I remember the events of August, 2003 very clearly. The Pentagon had called on me that July to defend my prognostications on re-active vs proactive security measures. At the showdown (chronicled here by Ellen Messmer ) I remember thumping the podium and berating the vendors that were aligned against me for doing nothing to stop the impending onslaught of attacks against a recently revealed Microsoft RPC DCOM vulnerability. Sure enough, on August 11, 2003, a worm was released that wreaked havoc on the Internet and corporate networks alike.
But this outbreak was different than Code Red, Nimda, and SQL Slammer, all of which breached the corporate firewall. Blaster spread mainly over port 445 which by then was blocked by a lot of firewalls. But corporate networks became infected anyway. The culprit was infected laptops brought in by employees and contractors. (Thanks to the Securosis blog for pointing out that today is the anniversary of Blaster also, that Microsoft’s just released patches address a very similar vulnerability that could lead to a similar outbreak.)
How did the security industry respond to the threat from infected laptops? Cisco led the way by announcing a grandiose scheme labeled Network Admission Control. In a terrific example of design by press release they roped the major anti-virus players into announcing that their products would comply with Cisco NAC.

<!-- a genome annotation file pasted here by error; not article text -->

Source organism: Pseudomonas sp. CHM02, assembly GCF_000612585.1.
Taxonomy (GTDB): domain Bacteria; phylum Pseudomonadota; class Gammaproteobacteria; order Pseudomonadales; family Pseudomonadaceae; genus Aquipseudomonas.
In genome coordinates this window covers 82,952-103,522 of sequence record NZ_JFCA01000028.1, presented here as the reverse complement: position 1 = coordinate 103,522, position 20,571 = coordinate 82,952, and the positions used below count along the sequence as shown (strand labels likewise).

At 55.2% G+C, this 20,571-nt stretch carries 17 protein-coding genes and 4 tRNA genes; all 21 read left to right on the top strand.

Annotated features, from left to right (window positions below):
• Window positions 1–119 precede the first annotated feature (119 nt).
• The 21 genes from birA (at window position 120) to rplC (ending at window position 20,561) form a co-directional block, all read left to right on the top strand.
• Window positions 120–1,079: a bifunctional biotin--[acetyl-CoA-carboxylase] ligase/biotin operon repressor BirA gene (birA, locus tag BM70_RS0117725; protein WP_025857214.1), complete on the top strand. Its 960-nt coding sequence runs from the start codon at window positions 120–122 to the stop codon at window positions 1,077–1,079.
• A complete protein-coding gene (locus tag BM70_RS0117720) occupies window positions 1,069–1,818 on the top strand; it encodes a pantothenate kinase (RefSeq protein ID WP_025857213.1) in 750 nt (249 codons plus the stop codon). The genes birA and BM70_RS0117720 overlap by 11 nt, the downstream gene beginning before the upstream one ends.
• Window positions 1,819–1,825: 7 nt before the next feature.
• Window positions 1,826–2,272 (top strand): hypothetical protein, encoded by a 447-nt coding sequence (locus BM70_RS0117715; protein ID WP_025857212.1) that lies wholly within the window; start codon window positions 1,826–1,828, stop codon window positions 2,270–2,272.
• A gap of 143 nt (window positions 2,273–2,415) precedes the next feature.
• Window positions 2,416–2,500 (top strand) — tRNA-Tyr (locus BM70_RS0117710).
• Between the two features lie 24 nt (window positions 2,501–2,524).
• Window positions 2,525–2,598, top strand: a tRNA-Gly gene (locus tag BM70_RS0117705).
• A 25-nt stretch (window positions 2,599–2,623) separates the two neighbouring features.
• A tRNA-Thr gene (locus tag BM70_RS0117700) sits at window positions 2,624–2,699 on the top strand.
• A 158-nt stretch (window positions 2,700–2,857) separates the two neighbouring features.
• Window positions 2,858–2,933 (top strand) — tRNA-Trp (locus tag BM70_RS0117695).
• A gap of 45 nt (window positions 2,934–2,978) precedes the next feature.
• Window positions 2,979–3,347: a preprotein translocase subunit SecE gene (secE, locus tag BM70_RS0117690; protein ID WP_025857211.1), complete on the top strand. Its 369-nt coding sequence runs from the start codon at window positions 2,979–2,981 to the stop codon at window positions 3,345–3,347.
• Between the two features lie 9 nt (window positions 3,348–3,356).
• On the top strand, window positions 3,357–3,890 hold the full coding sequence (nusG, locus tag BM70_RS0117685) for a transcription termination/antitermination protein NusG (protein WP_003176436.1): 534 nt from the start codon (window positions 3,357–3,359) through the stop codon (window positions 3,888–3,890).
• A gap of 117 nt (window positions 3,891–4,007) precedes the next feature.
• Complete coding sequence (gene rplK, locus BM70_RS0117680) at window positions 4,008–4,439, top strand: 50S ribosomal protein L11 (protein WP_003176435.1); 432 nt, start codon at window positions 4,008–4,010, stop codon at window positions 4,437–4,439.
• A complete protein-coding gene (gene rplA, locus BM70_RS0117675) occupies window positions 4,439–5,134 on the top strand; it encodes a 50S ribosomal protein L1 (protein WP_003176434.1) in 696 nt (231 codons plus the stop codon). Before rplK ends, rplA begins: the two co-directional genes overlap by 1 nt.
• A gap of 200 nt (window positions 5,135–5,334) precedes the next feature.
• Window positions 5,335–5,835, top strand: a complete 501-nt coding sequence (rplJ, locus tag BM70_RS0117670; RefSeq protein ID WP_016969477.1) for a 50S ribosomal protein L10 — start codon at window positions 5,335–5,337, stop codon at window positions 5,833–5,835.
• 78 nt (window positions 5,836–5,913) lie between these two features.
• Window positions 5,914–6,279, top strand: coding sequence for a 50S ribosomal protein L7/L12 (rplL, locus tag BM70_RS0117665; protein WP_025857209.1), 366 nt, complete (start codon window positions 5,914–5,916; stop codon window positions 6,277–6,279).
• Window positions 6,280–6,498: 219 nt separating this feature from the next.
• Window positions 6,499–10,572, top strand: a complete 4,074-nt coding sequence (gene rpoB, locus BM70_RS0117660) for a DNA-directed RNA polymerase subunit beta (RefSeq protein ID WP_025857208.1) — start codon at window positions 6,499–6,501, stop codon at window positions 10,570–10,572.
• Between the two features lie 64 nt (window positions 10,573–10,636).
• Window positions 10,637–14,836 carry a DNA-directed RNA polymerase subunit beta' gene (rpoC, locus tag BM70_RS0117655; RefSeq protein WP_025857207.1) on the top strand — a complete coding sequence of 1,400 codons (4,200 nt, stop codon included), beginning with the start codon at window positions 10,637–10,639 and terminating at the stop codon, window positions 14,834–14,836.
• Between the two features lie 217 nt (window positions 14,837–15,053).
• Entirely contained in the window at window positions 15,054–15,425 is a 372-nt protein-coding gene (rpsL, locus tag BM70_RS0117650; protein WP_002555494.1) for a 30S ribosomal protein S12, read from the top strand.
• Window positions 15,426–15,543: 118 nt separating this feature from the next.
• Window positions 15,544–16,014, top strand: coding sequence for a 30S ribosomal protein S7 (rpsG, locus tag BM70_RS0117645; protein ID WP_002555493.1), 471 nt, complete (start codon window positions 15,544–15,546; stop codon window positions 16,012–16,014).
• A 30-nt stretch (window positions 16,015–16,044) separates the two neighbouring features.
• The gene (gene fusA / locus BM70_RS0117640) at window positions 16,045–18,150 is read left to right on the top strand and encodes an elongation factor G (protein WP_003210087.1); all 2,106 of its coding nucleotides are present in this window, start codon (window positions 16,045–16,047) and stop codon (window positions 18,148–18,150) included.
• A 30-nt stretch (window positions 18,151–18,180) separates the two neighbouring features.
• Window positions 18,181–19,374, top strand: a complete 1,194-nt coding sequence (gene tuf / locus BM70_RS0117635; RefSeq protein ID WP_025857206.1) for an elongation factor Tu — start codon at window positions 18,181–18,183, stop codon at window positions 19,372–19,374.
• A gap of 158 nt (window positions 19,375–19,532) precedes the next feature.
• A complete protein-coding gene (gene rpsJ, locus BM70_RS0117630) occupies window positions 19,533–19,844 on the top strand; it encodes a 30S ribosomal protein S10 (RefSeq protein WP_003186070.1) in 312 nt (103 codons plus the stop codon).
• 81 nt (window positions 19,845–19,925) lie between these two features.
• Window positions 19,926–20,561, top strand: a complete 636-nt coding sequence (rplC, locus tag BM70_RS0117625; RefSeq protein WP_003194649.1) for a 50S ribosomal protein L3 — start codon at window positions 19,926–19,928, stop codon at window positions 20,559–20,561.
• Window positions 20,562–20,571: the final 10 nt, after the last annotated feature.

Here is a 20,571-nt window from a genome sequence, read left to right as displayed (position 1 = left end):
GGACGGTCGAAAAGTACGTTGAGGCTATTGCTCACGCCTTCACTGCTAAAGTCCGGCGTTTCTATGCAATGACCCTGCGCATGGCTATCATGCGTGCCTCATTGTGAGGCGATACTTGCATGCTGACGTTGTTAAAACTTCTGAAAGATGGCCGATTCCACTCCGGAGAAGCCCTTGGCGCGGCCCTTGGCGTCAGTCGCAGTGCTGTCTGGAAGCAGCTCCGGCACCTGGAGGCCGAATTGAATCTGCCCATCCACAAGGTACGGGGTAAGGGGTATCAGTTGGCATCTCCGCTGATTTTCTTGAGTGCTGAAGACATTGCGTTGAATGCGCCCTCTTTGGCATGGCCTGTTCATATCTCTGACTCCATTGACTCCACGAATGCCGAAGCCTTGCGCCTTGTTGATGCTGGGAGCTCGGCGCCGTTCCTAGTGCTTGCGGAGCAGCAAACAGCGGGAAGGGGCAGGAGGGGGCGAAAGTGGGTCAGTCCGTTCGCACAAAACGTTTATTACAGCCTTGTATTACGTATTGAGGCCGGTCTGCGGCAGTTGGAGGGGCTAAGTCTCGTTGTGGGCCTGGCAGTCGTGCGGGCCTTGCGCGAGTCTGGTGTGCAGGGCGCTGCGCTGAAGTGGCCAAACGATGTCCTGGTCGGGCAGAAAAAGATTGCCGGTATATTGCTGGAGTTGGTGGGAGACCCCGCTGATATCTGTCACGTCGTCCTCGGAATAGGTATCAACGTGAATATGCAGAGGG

It has taken three years but there is finally a debate over NAC and its various interpretations. A couple of items coming out of the Black Hat conference last week question NAC on technical grounds. I, of course, have been whining about NAC for some time. My latest in a column over at CIOupdate.
Well that column incited a response from NAC vendor StillSecure which in turn sucked in a couple of wordsmiths (Chris Hoff of RationalSecutity blog fame , and Mike Rothman of SecurityIncite) and now we have the makings of a debate. I was feeling like the lone voice shouting into the wind until Mark Bouchard chimed in. The debate became real last night thanks to Martin McKeay of the Network Security Blog and Podcast. He corralled four of us into a joint Skype call and we took off the gloves for about 45 minutes. Martin is still cleaning up the audio file. As soon as it is available we will each be posting it in our separate forums.